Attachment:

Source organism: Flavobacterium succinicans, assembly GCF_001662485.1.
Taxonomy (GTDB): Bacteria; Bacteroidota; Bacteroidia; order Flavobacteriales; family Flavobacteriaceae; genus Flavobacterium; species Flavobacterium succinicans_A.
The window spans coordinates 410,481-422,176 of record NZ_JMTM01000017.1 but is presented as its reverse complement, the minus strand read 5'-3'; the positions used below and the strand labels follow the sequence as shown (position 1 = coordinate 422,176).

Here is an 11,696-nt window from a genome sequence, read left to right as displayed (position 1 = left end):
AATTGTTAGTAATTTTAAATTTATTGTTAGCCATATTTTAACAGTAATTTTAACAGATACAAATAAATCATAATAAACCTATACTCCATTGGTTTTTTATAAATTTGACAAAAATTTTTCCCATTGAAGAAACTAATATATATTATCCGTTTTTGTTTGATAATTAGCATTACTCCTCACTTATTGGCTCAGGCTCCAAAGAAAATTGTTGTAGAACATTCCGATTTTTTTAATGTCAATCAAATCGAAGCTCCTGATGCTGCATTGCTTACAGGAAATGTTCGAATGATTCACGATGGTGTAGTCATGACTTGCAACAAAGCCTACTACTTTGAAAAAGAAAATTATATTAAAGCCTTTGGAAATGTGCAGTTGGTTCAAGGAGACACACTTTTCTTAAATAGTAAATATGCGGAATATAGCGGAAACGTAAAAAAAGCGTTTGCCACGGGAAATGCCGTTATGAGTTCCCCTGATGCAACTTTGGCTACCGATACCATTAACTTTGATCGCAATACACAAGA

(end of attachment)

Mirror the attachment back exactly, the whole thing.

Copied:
Source organism: Flavobacterium succinicans, assembly GCF_001662485.1.
Taxonomy (GTDB): Bacteria; Bacteroidota; Bacteroidia; order Flavobacteriales; family Flavobacteriaceae; genus Flavobacterium; species Flavobacterium succinicans_A.
The window spans coordinates 410,481-422,176 of record NZ_JMTM01000017.1 but is presented as its reverse complement, the minus strand read 5'-3'; the positions used below and the strand labels follow the sequence as shown (position 1 = coordinate 422,176).

Here is an 11,696-nt window from a genome sequence, read left to right as displayed (position 1 = left end):
AATTGTTAGTAATTTTAAATTTATTGTTAGCCATATTTTAACAGTAATTTTAACAGATACAAATAAATCATAATAAACCTATACTCCATTGGTTTTTTATAAATTTGACAAAAATTTTTCCCATTGAAGAAACTAATATATATTATCCGTTTTTGTTTGATAATTAGCATTACTCCTCACTTATTGGCTCAGGCTCCAAAGAAAATTGTTGTAGAACATTCCGATTTTTTTAATGTCAATCAAATCGAAGCTCCTGATGCTGCATTGCTTACAGGAAATGTTCGAATGATTCACGATGGTGTAGTCATGACTTGCAACAAAGCCTACTACTTTGAAAAAGAAAATTATATTAAAGCCTTTGGAAATGTGCAGTTGGTTCAAGGAGACACACTTTTCTTAAATAGTAAATATGCGGAATATAGCGGAAACGTAAAAAAAGCGTTTGCCACGGGAAATGCCGTTATGAGTTCCCCTGATGCAACTTTGGCTACCGATACCATTAACTTTGATCGCAATACACAAGA